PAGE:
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Livens Projector (Mortar)


FGM Lieutenant General
Oct 11, 2010
Castelar, Buenos Aires Province, Argentina.
The Livens Projector was a simple mortar-like weapon that could throw large drums filled with flammable or toxic chemicals.

In the WW One, the Livens Projector became the British Army's standard means of delivering gas attacks and it remained in its arsenal until the early years of the WWII.

The Capt. William Howard Livens (1889 – 1964) was the son of the Chief Engineer at Ruston & Hornsby in Lincoln (England). He experimented with weapons for trench warfare. Gas warfare was very primitive early in the war.

William H Livens & the Livens Projector

The Livens Projector provided troops with an apparatus to launch canisters of boiling oil and poison gas into the German trenches.

With the help of his father, Fredrick Howard Livens, the projector went from idea to production in just one week. It was cheap to make and deploy. Ruston’s factory in Lincoln went on to make a quarter of a million parts for poison gas and flame projectors.


The initial range of the Livens Projector was 180 metres. Later models reached distances of 1,200 metres.

The 'gun' consisted of a simple steel tube of 22 cm (about 8.5 in.) diameter, 95 cm long (3' 1.5") The bottom end was spherical. Weight : about 48 kilogrammes (105 pounds). It was not supported by a bipod, but was installed in a little trench of about 1.5 feet deep, at an angle of 45°, directed towards the enemy, with the mouth of the tube just jutting out of the ground.


To improve stability, and especially to catch up the recoil, the spherical bottom end was embedded in a metal curved disc, weighing 13 kilogrammes (28.5 pounds), 0.5 cm (2 inches) thick, and looking like a Mexican hat or sombrero.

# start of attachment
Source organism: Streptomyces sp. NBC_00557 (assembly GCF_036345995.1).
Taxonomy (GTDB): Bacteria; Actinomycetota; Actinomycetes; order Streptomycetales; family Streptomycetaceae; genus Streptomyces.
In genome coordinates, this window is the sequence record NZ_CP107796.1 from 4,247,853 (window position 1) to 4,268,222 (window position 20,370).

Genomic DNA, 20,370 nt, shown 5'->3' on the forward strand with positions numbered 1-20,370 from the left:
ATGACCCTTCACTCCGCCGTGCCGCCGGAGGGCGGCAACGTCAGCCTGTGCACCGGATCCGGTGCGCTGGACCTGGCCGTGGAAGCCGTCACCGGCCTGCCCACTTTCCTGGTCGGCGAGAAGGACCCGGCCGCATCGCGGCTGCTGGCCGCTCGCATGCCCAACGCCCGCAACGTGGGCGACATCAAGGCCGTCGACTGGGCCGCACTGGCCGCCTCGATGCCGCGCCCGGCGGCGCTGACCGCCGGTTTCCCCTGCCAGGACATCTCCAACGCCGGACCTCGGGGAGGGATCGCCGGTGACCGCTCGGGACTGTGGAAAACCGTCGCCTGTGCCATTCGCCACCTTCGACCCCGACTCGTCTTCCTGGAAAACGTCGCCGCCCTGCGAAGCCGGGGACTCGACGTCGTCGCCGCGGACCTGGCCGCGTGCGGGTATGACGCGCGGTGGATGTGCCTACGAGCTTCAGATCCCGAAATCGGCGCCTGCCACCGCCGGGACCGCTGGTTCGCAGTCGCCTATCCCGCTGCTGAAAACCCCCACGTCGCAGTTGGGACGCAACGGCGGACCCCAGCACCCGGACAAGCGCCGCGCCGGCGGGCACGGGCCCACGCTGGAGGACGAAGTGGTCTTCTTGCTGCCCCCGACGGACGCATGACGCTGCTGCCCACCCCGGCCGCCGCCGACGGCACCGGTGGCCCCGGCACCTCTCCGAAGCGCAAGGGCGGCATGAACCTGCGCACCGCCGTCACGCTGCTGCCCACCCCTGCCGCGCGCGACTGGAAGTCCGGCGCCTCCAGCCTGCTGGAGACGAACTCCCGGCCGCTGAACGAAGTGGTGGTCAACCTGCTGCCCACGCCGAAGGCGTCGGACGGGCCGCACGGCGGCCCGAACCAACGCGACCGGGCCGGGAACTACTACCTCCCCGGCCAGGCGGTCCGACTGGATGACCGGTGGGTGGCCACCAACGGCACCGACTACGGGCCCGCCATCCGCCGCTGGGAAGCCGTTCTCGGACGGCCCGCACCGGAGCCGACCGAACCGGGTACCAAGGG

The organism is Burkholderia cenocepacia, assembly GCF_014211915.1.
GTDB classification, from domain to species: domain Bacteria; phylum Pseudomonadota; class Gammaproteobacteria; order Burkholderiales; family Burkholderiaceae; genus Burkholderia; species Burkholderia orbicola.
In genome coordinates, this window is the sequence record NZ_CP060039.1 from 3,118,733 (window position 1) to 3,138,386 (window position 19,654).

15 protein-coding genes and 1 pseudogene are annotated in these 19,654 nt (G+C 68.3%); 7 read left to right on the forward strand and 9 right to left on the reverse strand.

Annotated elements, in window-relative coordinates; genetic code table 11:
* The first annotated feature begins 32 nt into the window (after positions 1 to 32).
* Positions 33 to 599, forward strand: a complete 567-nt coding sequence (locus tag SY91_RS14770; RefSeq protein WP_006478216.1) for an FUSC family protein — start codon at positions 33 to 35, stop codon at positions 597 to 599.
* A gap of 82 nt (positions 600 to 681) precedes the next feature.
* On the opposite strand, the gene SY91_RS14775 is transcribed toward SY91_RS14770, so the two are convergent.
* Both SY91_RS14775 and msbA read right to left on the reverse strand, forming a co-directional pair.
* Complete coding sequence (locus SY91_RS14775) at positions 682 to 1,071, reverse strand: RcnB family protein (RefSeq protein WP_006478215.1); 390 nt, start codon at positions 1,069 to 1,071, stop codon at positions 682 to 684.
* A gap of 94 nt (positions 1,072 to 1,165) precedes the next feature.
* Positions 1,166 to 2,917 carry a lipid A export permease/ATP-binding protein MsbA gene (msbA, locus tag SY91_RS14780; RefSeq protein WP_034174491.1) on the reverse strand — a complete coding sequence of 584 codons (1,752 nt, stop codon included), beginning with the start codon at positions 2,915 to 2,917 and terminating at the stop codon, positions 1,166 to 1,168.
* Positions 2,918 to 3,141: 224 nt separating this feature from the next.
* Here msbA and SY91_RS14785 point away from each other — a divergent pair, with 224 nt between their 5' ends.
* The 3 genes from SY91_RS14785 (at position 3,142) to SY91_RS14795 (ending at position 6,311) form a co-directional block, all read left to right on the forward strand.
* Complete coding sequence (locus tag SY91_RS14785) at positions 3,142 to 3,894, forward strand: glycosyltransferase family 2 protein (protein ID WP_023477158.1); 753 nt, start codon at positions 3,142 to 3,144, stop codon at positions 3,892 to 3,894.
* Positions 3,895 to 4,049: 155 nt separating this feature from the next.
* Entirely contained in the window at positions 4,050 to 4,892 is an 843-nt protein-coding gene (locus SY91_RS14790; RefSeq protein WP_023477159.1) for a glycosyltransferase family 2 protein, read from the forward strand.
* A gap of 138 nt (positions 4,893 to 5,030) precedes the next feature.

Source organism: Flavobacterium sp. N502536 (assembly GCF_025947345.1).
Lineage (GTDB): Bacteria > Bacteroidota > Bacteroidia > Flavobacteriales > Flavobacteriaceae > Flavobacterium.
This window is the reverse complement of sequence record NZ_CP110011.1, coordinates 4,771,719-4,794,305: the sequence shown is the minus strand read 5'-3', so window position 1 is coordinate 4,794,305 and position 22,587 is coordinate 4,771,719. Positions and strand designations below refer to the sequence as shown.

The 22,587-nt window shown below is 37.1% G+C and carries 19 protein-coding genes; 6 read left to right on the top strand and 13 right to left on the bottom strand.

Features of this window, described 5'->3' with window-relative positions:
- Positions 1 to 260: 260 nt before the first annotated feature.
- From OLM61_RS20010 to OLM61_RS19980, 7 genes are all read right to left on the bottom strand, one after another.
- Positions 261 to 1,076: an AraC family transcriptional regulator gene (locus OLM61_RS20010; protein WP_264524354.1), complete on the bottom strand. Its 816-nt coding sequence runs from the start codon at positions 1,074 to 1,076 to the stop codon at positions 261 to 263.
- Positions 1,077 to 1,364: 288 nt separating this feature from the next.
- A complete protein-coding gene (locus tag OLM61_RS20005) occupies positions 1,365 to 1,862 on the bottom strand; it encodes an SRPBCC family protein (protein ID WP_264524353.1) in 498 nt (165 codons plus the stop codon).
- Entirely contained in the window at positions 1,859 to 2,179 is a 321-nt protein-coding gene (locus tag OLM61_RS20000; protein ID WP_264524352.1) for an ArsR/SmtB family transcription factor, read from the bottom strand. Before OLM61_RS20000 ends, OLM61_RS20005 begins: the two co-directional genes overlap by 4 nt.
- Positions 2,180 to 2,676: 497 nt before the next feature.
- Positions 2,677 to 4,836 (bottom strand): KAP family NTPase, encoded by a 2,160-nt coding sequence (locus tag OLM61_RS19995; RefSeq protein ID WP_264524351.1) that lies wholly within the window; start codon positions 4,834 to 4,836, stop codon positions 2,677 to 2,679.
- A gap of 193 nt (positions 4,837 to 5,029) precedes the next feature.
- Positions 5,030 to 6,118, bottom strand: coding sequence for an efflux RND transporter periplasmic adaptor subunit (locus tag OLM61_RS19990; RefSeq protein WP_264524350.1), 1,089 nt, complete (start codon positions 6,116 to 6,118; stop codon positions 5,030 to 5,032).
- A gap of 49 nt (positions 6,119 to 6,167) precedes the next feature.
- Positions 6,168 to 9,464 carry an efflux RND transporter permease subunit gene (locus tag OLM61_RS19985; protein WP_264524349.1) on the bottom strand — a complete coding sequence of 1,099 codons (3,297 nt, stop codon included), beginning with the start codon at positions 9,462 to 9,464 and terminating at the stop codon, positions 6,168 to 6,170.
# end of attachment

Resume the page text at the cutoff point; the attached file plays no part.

After being dug into the ground the tube was covered with earth again, for stabilisation. This means that, once dug in, the barrel's position could not be altered. A charge of dynamite was in the tube, with an electical detonator. The wires went through the mouth of the projector.

And then the projectile. This was a cylinder weighing about 27 kilogrammes, half of its weight phosgene, liquid gas. (Not the chlorine gas that had been used by the Germans in April - May 1915, and not the later mustard gas or yperite.) A TNT charge was attached to it with a delay mechanism detonation. Maximum range was 1.6 km (1 mile). (There were also Livens Projector types that were a bit shorter (84 cm) or longer (122 cm), with about the same range or a bit less.) A shorter range could be obtained by diminishing the charge, or by digging in the Projector more backward, farther away from the target. Not a flexible system, but it worked.

The Livens Projectors were used in batteries, of 25, but sometimes a lot more, hundreds in line. Generators provided the electric current, and when the switches were turned on for the detonators the projectiles were blasted off. The safety detonation was acitivated and 30 to 35 seconds after being shot, and having come down, the projectile exploded, releasing the phosgene gas.


These were massive amounts of gas - sometimes thousands of projectiles were fired - and the effect was that enemy territory really was flooded with the gas, with a high lethal concentration. These large quantities often made it impossible for the men to put on their masks, or protective clothing.

The Livens Projector was primitive, but it was a major improvement. The troops who used it no longer depended on the wind direction. It was possible to make the projectiles come down with an effect of surprise - very often at night, when there was no wind - with a relative accuracy, at a relatively larger distance, and in larger quantities.

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